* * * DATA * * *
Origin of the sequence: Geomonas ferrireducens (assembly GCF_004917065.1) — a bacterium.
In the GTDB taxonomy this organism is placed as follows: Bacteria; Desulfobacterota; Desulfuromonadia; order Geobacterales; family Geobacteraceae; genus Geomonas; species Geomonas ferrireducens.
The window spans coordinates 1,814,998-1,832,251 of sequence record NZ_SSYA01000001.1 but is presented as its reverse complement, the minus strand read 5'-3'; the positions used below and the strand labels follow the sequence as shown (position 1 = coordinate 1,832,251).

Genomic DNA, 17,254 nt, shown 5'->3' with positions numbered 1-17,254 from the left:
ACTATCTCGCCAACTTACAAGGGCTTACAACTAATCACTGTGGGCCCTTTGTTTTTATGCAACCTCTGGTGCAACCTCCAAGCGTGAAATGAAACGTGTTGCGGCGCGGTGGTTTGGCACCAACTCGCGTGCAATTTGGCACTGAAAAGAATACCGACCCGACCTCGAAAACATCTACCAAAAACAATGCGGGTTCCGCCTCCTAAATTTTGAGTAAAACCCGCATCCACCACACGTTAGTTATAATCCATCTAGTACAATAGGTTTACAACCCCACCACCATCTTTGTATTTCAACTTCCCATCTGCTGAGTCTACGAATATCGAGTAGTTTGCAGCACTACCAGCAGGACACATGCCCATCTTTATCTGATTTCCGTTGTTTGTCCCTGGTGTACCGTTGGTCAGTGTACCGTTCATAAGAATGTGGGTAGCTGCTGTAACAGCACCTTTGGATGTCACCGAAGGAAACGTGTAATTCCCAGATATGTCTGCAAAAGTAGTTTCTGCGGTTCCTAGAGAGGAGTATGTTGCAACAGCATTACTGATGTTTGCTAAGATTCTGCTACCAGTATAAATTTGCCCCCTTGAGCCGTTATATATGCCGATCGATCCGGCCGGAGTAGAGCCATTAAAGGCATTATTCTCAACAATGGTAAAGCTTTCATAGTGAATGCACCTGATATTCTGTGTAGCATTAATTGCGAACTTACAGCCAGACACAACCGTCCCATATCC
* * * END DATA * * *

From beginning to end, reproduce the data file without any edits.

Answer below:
Origin of the sequence: Geomonas ferrireducens (assembly GCF_004917065.1) — a bacterium.
In the GTDB taxonomy this organism is placed as follows: Bacteria; Desulfobacterota; Desulfuromonadia; order Geobacterales; family Geobacteraceae; genus Geomonas; species Geomonas ferrireducens.
The window spans coordinates 1,814,998-1,832,251 of sequence record NZ_SSYA01000001.1 but is presented as its reverse complement, the minus strand read 5'-3'; the positions used below and the strand labels follow the sequence as shown (position 1 = coordinate 1,832,251).

Genomic DNA, 17,254 nt, shown 5'->3' with positions numbered 1-17,254 from the left:
ACTATCTCGCCAACTTACAAGGGCTTACAACTAATCACTGTGGGCCCTTTGTTTTTATGCAACCTCTGGTGCAACCTCCAAGCGTGAAATGAAACGTGTTGCGGCGCGGTGGTTTGGCACCAACTCGCGTGCAATTTGGCACTGAAAAGAATACCGACCCGACCTCGAAAACATCTACCAAAAACAATGCGGGTTCCGCCTCCTAAATTTTGAGTAAAACCCGCATCCACCACACGTTAGTTATAATCCATCTAGTACAATAGGTTTACAACCCCACCACCATCTTTGTATTTCAACTTCCCATCTGCTGAGTCTACGAATATCGAGTAGTTTGCAGCACTACCAGCAGGACACATGCCCATCTTTATCTGATTTCCGTTGTTTGTCCCTGGTGTACCGTTGGTCAGTGTACCGTTCATAAGAATGTGGGTAGCTGCTGTAACAGCACCTTTGGATGTCACCGAAGGAAACGTGTAATTCCCAGATATGTCTGCAAAAGTAGTTTCTGCGGTTCCTAGAGAGGAGTATGTTGCAACAGCATTACTGATGTTTGCTAAGATTCTGCTACCAGTATAAATTTGCCCCCTTGAGCCGTTATATATGCCGATCGATCCGGCCGGAGTAGAGCCATTAAAGGCATTATTCTCAACAATGGTAAAGCTTTCATAGTGAATGCACCTGATATTCTGTGTAGCATTAATTGCGAACTTACAGCCAGACACAACCGTCCCATATCC